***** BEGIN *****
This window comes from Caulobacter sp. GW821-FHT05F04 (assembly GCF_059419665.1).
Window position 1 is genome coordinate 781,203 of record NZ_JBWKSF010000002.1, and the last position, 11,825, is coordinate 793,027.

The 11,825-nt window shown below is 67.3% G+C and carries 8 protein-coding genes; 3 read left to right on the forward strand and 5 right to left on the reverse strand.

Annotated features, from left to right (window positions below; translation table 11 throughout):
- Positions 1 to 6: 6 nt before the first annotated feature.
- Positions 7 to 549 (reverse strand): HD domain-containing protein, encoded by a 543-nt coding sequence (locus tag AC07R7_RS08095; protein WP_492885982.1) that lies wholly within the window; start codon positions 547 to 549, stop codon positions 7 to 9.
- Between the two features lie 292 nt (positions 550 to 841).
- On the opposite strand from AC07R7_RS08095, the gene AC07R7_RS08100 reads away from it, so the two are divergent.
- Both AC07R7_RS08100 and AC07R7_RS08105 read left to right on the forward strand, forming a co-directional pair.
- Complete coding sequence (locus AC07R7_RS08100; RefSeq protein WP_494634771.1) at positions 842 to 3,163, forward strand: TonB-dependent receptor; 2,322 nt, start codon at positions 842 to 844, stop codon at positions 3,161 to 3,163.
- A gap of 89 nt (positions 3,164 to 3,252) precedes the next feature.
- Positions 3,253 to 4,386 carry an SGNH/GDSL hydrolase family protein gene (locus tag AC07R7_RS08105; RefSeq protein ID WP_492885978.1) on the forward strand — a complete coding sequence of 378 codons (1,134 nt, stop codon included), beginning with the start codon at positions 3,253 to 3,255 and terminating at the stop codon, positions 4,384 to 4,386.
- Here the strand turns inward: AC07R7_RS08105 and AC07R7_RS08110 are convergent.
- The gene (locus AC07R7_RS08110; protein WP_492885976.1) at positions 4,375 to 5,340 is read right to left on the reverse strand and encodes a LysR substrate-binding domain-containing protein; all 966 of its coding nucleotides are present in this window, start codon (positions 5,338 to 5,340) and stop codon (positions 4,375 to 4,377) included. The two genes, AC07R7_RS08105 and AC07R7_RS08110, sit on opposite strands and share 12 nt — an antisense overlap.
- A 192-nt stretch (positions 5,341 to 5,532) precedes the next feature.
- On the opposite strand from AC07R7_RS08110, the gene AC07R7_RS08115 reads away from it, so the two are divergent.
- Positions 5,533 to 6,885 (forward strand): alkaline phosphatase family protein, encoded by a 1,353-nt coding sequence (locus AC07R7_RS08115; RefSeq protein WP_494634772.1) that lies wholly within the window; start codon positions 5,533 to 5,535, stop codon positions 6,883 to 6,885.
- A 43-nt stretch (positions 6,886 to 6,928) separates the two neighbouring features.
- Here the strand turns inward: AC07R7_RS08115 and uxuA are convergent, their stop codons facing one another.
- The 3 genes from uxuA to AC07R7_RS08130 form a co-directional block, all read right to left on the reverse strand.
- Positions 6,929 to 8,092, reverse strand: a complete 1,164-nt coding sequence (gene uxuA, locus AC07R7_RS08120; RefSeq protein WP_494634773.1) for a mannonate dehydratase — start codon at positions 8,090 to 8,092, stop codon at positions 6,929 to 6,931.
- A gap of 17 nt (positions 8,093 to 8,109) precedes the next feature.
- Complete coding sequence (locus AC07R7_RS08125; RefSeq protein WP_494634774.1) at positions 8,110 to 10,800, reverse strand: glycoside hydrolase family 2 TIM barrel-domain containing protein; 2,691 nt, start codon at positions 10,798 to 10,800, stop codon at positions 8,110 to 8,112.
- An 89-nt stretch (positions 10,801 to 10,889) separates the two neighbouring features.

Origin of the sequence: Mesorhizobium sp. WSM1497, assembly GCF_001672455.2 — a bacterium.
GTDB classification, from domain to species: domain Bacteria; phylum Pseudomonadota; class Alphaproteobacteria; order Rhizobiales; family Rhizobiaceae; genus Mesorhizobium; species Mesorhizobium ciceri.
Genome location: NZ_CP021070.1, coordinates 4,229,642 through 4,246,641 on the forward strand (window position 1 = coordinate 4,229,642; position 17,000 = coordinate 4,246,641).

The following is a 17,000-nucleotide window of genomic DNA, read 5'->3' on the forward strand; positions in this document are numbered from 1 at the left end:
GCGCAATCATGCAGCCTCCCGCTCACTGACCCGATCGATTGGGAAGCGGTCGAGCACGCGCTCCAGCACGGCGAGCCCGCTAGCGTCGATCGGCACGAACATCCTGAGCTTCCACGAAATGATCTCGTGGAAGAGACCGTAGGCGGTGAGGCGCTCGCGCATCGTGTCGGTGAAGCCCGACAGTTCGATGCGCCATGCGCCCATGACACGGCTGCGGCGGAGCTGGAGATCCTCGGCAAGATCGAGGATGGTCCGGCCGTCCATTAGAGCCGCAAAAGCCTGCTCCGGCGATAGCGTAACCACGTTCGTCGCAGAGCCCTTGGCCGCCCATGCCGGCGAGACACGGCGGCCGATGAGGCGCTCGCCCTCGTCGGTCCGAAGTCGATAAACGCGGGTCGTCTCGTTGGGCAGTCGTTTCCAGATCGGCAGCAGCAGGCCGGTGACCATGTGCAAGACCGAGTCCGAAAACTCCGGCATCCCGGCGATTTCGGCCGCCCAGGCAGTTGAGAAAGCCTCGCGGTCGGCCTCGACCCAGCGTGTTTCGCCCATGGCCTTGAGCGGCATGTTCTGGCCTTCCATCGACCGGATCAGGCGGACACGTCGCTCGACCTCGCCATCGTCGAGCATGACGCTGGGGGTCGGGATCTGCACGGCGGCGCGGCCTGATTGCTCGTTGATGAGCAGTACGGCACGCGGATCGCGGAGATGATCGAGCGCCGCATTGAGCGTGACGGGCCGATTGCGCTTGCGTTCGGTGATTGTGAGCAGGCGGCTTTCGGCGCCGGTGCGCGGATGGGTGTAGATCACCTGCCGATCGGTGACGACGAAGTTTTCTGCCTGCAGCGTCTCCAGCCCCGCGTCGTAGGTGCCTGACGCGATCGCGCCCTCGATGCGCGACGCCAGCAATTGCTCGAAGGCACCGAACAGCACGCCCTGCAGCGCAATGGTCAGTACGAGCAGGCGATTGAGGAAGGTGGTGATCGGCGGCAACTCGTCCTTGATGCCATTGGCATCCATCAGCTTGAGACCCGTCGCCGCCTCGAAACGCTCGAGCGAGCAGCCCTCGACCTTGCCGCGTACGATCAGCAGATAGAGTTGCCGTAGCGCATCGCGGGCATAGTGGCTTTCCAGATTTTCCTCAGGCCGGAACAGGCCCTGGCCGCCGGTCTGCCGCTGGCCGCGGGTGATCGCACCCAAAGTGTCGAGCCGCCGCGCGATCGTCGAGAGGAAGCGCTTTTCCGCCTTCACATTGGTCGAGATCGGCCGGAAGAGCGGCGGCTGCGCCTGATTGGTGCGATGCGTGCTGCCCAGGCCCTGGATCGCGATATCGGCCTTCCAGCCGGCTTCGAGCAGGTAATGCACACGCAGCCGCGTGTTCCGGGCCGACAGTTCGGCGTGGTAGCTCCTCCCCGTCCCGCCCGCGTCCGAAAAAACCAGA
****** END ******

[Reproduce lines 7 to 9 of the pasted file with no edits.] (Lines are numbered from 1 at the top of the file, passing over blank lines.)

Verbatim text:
- Between the two features lie 292 nt (positions 550 to 841).
- On the opposite strand from AC07R7_RS08095, the gene AC07R7_RS08100 reads away from it, so the two are divergent.
- Both AC07R7_RS08100 and AC07R7_RS08105 read left to right on the forward strand, forming a co-directional pair.